The Georgia Court of Appeals reversed a defense verdict on the grounds the trial court improperly “prohibited” a plaintiff from refreshing the recollection of a witness with an affidavit that was not disclosed in discovery.
Plaintiff alleged she suffered weakness in her legs, lost the ability to stand, and urinary incontinence following the second in a series of lower back injections performed by the defendant anesthesiologist. The second injection was performed on May 12. The anesthesiologist testified she assessed Plaintiff after the injection and there were no problems walking. The staff testified Plaintiff would not have been discharged if there were problems. On May 14, the anesthesiologist received a phone message from Plaintiff saying that her legs were “hardly working at all.” The anesthesiologist called Plaintiff, who said he was having spasms and pain, but did not mention other problems. The anesthesiologist testified she offered to see Plaintiff, among other things. Plaintiff disputed the anesthesiologist’s version of the events. Plaintiff testified that the anesthesiologist did not offer to see her and that she could not recall whether she told her about the urinary issues. On May 18, Plaintiff went to an orthopedist, who operated on her.
The key issue was the testimony of a fact witness doctor who employed the anesthesiologist, Dr. Gadlage. Plaintiff disclosed Dr. Gadlage’s name in interrogatory responses, but did not identify an affidavit she had obtained from Dr. Gadlage about a key phone conversation around May 14. It appears Plaintiff obtained the affidavit after responding to discovery initially, but did not supplement the discovery responses. Dr. Gadlage was listed in the pretrial order as a witness, but Plaintiff’s counsel told defense counsel that Dr. Gadlage was only a “character witness,” and would not be called on standard of care. Defendant did not depose Dr. Gadlage.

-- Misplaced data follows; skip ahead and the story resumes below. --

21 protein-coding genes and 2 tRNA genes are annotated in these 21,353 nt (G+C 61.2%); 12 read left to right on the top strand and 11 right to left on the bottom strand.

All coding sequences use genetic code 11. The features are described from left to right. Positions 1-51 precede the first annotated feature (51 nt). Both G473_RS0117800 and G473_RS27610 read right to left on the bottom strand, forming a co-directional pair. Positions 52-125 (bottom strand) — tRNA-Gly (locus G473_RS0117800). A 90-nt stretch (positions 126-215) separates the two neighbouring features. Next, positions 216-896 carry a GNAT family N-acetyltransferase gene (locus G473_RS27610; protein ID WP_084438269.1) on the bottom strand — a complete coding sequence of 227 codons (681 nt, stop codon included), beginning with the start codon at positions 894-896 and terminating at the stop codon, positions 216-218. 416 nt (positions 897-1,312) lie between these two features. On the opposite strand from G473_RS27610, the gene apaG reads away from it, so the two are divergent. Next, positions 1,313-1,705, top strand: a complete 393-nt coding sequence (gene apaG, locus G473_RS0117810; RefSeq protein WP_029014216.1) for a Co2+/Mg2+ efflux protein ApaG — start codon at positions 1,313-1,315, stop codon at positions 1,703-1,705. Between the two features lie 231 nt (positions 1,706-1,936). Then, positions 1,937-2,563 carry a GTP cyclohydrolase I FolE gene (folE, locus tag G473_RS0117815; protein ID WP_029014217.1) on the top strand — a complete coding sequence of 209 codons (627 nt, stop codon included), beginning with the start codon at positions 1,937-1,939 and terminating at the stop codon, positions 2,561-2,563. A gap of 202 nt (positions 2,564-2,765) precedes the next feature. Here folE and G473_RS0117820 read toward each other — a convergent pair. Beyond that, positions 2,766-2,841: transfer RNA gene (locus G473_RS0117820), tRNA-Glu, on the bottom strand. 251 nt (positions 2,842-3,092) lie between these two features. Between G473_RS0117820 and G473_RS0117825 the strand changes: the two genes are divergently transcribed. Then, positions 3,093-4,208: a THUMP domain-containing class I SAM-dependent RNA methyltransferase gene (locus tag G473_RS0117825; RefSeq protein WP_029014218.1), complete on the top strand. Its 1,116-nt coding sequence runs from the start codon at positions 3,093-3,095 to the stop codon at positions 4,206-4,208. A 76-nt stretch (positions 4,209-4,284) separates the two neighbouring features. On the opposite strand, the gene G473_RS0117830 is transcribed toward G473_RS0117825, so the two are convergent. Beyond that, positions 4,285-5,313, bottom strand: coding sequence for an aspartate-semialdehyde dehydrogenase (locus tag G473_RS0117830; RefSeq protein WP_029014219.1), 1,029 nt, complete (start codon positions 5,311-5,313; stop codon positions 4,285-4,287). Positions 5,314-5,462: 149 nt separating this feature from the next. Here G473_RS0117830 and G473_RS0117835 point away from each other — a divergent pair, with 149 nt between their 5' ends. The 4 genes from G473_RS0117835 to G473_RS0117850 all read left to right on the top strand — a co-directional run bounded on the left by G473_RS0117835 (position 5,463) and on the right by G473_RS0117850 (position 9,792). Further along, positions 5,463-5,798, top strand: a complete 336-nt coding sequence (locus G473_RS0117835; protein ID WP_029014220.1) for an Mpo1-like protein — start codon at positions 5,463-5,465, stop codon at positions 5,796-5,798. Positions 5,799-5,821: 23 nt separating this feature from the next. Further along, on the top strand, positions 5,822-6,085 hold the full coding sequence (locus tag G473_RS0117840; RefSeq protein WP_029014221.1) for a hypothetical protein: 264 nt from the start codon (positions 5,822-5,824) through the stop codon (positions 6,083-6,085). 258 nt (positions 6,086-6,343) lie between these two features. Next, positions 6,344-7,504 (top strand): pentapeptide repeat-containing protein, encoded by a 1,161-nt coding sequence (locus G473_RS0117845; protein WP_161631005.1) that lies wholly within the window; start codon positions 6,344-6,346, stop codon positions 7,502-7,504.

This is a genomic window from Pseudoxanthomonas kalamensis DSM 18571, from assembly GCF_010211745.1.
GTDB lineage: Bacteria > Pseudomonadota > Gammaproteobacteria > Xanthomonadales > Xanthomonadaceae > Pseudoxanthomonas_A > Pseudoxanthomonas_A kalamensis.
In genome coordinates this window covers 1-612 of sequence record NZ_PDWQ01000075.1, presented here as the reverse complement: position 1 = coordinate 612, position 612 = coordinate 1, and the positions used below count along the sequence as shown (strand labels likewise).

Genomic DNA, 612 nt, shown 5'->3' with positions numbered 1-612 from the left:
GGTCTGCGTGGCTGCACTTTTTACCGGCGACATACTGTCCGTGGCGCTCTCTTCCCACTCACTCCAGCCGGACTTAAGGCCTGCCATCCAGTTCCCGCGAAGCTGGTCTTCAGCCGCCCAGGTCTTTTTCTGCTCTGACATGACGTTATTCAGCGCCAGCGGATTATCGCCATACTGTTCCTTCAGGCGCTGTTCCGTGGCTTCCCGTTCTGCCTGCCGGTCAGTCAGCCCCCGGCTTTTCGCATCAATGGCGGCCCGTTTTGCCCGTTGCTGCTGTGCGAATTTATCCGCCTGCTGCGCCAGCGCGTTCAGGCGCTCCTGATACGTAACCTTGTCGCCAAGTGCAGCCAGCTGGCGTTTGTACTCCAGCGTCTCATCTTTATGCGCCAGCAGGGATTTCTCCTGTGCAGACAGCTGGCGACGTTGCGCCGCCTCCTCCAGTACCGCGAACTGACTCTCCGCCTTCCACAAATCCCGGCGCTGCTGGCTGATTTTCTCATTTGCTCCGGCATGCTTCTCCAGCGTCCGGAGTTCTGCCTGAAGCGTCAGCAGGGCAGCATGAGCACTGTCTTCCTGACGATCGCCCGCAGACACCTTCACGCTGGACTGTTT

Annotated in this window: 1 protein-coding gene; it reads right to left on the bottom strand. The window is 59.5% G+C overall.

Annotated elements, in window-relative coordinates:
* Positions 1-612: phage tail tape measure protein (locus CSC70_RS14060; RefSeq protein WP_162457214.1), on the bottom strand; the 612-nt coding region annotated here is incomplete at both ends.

Dr. Gadlage testified at trial that he remembered talking with Plaintiff about pain, possibly weakness. He could not remember Plaintiff talking about the inability to walk or urinary incontinence. Plaintiff then sought to use the affidavit, presenting it for the first time. The defense objected. Plaintiff conceded at a sidebar that she had not disclosed the affidavit, believing it to be work product. The trial court prevented Plaintiff from using the affidavit, even to refresh Dr. Gadlage’s recollection. The defense won.
The Court of Appeals reversed, holding that prohibition of the use of the affidavit was legal error. Rather, the trial court should have continued the case, declared a mistrial, or allowed the defense to review the affidavit and take a deposition, if needed. The Court recognized that Plaintiff “acted purposefully” in failing to disclose the affidavit, but concluded that Dr. Gadlage was a known witness and that exclusion or prohibition was not the appropriate remedy.
The case is Anglin, et al. v. Smith, A16A1405 (October 12, 2016).